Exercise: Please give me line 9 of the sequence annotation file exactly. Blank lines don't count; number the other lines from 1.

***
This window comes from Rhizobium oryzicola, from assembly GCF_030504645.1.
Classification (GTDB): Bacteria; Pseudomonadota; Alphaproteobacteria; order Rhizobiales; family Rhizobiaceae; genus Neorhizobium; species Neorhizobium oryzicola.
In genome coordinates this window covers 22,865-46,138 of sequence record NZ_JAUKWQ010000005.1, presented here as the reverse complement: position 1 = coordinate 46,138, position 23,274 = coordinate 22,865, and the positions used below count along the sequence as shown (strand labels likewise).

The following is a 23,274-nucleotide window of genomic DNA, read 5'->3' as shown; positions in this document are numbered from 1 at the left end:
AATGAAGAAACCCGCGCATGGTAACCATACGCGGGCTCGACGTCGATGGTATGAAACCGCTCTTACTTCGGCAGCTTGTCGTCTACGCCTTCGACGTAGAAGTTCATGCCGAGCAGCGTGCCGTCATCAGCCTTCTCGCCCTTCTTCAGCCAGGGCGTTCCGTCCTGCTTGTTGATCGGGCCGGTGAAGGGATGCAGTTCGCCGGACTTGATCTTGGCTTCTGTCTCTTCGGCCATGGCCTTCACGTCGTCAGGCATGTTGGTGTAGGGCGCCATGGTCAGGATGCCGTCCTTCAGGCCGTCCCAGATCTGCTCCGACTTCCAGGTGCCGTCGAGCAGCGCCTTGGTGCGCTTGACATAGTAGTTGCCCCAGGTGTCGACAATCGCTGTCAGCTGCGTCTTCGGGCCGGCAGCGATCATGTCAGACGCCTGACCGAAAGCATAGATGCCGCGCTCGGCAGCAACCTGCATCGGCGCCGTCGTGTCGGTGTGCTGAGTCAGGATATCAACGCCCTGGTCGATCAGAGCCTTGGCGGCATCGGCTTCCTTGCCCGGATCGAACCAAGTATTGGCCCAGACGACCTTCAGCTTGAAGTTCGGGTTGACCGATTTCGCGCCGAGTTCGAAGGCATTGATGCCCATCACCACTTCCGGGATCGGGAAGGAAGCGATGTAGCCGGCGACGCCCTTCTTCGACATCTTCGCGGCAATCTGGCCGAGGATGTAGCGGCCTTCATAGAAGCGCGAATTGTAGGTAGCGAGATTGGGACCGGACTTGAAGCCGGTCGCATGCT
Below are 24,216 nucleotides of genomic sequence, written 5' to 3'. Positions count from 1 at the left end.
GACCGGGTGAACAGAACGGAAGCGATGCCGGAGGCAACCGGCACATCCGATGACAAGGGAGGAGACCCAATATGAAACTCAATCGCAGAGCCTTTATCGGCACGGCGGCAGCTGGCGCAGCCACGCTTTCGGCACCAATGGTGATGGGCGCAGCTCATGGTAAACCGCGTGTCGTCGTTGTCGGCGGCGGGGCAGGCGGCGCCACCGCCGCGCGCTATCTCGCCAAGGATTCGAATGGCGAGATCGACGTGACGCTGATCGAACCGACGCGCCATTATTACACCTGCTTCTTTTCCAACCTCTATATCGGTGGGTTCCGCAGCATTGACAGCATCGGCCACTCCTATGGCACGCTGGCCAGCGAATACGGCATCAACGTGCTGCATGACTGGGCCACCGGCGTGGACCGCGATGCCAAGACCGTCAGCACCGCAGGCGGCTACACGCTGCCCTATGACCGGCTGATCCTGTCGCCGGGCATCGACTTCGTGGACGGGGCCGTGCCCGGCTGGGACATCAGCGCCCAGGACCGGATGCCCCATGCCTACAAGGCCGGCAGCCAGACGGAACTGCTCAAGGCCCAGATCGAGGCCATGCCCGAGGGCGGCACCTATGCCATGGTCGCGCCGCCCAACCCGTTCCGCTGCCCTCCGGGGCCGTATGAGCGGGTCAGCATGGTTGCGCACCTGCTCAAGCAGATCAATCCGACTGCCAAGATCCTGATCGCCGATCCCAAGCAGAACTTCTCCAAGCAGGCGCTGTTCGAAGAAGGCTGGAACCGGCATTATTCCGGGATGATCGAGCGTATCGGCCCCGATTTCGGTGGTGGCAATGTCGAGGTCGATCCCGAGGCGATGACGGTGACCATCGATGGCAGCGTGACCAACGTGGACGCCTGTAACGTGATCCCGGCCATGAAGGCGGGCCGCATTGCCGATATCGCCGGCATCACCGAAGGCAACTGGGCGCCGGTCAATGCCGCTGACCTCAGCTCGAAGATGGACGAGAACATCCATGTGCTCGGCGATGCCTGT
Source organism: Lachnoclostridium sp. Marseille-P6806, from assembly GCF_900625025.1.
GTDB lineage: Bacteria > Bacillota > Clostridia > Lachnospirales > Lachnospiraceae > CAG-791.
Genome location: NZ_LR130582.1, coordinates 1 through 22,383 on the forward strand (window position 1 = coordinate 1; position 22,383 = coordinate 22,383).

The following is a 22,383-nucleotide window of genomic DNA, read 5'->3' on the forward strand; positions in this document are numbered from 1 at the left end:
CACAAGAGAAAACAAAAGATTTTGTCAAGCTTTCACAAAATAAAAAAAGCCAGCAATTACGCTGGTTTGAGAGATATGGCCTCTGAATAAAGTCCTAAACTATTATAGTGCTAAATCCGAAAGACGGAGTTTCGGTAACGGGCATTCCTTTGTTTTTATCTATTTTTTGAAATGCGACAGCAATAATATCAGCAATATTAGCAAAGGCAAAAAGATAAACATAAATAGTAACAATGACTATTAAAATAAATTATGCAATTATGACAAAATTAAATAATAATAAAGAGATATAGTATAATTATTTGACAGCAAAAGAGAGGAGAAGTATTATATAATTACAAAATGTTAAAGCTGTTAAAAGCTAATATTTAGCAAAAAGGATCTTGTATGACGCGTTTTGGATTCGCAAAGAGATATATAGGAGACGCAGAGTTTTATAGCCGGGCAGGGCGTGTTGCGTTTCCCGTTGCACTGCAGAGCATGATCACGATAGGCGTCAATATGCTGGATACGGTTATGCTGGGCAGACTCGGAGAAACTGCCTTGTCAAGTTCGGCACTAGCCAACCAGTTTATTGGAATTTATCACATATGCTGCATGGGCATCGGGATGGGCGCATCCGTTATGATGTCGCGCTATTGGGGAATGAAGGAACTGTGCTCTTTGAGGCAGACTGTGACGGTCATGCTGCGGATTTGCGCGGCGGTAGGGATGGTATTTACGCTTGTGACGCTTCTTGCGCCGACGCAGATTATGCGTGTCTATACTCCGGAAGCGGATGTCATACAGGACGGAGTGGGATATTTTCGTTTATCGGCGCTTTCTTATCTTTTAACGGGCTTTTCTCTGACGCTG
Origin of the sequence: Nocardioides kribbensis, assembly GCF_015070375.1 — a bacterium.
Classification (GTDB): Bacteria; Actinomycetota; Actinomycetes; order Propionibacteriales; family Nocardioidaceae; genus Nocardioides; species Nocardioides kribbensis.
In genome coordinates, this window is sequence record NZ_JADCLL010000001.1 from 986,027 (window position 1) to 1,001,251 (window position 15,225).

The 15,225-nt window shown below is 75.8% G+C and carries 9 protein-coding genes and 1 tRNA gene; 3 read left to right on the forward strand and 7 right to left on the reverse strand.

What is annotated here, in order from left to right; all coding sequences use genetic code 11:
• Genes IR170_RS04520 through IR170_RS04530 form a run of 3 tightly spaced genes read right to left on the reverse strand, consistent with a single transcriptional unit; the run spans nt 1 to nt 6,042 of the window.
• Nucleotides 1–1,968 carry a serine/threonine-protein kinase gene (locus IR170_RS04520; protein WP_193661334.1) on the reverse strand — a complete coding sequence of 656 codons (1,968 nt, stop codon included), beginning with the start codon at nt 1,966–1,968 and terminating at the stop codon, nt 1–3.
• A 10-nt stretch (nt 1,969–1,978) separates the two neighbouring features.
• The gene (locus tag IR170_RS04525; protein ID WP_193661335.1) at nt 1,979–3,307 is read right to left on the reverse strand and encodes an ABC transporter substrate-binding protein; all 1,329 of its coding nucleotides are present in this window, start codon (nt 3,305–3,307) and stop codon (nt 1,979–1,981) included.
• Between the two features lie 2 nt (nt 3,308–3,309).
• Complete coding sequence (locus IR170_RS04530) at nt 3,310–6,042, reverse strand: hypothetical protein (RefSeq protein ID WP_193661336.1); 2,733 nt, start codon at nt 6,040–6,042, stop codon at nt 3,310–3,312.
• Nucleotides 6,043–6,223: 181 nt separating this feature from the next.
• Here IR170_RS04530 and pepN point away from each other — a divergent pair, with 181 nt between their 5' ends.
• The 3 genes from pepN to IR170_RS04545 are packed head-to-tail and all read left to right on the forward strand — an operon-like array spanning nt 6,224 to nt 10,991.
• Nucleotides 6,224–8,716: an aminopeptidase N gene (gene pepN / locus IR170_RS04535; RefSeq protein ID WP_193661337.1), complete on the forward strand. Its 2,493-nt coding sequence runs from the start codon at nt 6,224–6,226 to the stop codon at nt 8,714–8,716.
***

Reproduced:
GTDB lineage: Bacteria > Bacillota > Clostridia > Lachnospirales > Lachnospiraceae > CAG-791.